Jan (John) Vroom married Jannetje (Jane) Vroom 31 July 1781.

John Vroom was born about 1751 in Somerville, New Jersey, the son of Hendrick Vroom and Garretje (Charity) Staats.  His family was descended from Dutch settlers in New Amsterdam. 

Jane Vroom was born 1 Oct 1755 in Raritan NJ, the daughter of George (Joris) Vroom and Sara Remsen.  Jannetje’s father died when she was just over a year old. She moved with her mother and two half-brothers to Jamaica, NY, where some of her mother’s family lived. Sara married Douwe Ditmars of that town when Jannetje was about 6. She became known by the English form of her name: Jane Vroom.  Jane married Isaac Ditmars, her step brother, on 26 September 1771 in Jamaica, New York.  They had two children, and Isaac died in 1780 in New York.   

Jane and John married 31 July 1781. They were first cousins. The Vroom and Ditmars families were Loyalists.  In 1783, Capt. Douwe Ditmars of Long Island set sail for Annapolis with 79 men, 47 women, 103 children, and 9 servants – including John Vroom.  Although many Loyalists moved away, not one of the Long Islanders who settled on the Shore moved away, maintaining Dutch character of Annapolis County, Nova Scotia. They settled in Clements Township, probably in or near present day Cornwallis or Deep Brook. They attended church in Moose River (now Clementsport). 

John was counted in the muster roll of disbanded officers, discharged and disbanded soldiers and Loyalists taken in Annapolis County in June of 1784.  He was also counted on the 1891 poll tax lists. 

Jane had eight children, 78 grandchildren, and about 286 great grandchildren.  Her bible was preserved and now is in the collections of the Old St. Edward’s museum in Clementsport.  It contains the only known record of births, marriages and deaths of various members of her family. Jane died 28 January 1830 and John on 18 June 1833 in Clementsport.  The cemetery at St Edwards has numerous headstones for Ditmars and Vroom.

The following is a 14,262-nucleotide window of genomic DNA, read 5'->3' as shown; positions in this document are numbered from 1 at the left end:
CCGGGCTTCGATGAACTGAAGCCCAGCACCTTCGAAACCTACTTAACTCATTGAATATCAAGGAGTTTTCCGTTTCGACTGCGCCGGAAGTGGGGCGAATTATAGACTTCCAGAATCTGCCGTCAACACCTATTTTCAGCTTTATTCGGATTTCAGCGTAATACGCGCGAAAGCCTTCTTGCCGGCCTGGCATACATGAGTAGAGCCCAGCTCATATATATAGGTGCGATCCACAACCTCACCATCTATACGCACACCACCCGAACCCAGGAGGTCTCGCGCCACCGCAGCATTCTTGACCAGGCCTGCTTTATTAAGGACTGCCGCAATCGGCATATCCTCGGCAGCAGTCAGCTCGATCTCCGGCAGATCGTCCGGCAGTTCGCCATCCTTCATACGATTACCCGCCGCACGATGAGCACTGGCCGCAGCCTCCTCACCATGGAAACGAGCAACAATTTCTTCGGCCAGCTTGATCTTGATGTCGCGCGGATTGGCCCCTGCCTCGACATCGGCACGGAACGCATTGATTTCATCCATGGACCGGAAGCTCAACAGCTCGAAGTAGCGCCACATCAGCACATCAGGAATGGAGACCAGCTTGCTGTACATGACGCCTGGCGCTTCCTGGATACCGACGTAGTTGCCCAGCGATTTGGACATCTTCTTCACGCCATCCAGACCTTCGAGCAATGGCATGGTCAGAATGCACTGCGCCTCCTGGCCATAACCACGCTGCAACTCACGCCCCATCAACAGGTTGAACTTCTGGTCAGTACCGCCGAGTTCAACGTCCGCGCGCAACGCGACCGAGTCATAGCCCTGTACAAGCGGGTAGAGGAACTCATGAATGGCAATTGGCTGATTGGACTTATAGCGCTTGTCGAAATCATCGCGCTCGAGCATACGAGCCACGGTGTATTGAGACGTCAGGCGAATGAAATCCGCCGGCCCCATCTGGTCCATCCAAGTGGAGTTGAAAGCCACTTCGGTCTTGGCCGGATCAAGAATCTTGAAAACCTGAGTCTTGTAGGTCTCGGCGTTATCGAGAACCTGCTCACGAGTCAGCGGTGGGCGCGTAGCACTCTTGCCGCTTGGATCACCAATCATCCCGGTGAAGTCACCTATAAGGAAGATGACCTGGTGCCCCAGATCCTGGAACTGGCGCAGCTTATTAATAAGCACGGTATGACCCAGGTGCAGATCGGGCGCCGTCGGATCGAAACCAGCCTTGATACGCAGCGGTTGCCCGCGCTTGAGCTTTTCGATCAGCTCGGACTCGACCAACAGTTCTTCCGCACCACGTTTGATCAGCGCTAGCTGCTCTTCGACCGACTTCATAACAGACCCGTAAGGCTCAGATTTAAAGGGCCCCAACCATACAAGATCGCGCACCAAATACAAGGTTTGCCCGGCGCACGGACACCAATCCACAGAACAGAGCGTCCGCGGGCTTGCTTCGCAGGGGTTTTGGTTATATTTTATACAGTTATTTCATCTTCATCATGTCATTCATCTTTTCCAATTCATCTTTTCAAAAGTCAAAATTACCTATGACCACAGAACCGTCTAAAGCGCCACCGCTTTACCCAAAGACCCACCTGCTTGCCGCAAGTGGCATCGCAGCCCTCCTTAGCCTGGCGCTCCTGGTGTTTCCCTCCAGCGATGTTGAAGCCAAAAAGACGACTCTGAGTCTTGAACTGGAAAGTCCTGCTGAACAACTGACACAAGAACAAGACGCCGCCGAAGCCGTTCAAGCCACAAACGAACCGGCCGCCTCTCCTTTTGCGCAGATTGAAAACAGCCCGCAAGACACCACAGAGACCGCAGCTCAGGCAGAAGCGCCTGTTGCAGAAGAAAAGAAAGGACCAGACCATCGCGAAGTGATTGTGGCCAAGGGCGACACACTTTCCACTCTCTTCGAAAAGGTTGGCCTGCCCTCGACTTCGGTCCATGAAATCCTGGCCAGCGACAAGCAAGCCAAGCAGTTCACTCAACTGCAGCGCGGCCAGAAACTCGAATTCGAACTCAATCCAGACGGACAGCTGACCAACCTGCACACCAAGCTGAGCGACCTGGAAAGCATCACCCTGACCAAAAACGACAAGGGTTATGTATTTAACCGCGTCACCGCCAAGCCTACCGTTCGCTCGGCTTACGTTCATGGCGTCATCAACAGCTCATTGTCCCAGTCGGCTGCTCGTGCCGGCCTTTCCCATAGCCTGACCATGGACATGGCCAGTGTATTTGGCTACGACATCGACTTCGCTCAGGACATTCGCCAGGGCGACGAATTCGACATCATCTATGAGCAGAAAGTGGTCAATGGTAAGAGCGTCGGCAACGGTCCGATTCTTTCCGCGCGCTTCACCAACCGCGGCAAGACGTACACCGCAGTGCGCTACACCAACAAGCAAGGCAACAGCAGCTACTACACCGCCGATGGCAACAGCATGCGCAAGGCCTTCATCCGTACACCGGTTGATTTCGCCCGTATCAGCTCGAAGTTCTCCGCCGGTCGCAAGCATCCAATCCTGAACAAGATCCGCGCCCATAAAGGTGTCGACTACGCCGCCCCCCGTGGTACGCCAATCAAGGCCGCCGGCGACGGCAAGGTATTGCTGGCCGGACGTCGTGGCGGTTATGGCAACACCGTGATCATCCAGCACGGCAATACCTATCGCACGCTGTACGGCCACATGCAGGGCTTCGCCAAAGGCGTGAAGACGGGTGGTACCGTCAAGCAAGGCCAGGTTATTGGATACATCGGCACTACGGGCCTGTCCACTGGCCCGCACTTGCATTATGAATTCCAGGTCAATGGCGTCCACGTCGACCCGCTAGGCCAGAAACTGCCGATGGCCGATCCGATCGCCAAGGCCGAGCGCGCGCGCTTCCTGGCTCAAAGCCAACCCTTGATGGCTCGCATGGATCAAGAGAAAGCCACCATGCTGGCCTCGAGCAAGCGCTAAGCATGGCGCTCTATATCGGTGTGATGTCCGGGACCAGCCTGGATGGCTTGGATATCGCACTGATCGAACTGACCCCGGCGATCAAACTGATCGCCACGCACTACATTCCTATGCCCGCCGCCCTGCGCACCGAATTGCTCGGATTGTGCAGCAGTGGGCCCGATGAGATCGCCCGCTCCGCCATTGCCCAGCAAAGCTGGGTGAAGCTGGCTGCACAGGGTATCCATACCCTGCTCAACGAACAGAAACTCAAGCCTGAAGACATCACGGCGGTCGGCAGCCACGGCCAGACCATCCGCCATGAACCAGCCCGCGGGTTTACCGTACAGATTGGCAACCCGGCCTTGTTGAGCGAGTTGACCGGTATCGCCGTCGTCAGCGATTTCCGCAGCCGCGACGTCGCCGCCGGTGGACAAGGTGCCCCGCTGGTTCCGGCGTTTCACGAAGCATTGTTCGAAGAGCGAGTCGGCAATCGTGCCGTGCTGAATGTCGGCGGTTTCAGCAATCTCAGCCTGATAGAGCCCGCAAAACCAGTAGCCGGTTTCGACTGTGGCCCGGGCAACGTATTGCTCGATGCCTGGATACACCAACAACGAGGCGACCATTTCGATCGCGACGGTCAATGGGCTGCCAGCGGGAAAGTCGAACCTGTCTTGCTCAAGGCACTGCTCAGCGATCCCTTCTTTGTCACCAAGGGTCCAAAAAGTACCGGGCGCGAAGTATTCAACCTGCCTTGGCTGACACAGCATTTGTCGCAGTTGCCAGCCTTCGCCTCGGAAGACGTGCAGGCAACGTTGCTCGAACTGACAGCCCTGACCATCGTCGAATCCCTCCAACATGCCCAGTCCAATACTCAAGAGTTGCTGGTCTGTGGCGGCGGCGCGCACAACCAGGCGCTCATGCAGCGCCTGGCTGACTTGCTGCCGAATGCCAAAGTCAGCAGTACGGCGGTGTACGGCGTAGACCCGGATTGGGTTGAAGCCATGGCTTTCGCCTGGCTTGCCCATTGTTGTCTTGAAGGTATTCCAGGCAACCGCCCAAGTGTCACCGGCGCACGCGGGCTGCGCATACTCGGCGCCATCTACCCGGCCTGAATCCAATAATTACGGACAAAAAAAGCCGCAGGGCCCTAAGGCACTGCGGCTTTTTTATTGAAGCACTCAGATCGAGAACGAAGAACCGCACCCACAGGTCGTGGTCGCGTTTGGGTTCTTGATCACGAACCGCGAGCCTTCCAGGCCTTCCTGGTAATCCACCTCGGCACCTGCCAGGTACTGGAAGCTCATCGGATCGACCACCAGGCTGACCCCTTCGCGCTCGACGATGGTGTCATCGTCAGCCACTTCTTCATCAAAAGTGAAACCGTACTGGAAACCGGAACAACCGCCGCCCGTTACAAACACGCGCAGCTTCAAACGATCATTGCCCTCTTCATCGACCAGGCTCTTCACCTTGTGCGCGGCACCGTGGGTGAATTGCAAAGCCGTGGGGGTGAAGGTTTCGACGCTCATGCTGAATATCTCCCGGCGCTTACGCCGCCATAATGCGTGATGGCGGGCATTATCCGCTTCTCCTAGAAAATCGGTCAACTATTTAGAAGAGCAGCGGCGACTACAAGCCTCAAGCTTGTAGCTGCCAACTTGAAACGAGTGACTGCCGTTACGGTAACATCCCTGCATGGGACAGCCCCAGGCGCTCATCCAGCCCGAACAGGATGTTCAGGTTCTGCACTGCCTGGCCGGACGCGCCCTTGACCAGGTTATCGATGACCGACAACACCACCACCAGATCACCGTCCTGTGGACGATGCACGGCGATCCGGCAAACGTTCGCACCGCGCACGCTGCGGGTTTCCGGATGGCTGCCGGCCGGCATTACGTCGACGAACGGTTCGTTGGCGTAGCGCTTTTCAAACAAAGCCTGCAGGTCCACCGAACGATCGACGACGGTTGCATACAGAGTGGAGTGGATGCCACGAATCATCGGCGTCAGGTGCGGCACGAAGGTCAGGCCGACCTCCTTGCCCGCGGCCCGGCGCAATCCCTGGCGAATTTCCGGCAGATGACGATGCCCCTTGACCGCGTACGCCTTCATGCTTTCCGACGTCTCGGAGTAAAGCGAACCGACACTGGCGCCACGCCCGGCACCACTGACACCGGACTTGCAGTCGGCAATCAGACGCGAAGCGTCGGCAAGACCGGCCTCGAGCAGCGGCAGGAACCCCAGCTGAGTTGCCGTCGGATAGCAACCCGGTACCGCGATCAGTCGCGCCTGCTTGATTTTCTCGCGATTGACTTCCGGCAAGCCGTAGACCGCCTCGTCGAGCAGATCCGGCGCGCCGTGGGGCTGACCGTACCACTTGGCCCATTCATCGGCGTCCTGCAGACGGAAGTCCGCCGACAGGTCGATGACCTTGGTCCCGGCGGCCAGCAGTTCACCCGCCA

Headstone:  In memory of John Vroom who departed this life June 18 1833, aged 76 years.  “In life esteemed, in death deplored.  Has gone to meet his great reward.”

Headstone:  In memory of Jane Vroom who departed this life Jan 28, 1830 in the 75th year of her age.

Old St. Edward’s Church, at Clementsport, was consecrated 17 September, 1797, and is one of the oldest surviving churches in Nova Scotia. Its proportions and method of construction are examples of a New England meetinghouse style melded with overtones of classical detail. Prior to the completion of St Edward’s Church in 1795, religious services in the Clements area would have been held in the homes and barns of local settlers. This began to change in 1790 when fifty families of the Clements area petitioned Bishop Charles Inglis, the first Bishop of Nova Scotia, for the construction of a church at Clementsport. Local tradition holds that the land that the church was built on was purchased from Douwe Ditmars for the cost of one peppercorn. The deed dated February 27, 1797, shows that the price was later amended to five shillings. Timber used in the construction was apparently taken from the land cleared to build the church.

In 1894, a new church was built closer to the water in Clementsport to replace St. Edward’s. By this time the original church had fallen into a state of disrepair. Since this new church was also given the name St Edward’s, the original building took on the honourary title of Old St. Edward’s. While consent was given to demolish the old church, this never took place. The community of Clementsport began to restore the old church in 1916. The church is still consecrated and a service is held annually on the third Sunday of August. Old St. Edward’s currently operates as a museum during the summer months.  The pews have brass nameplates showing the names of the original owners.  It was an honor to sit in the very pews once used by my 5th great grandparents.


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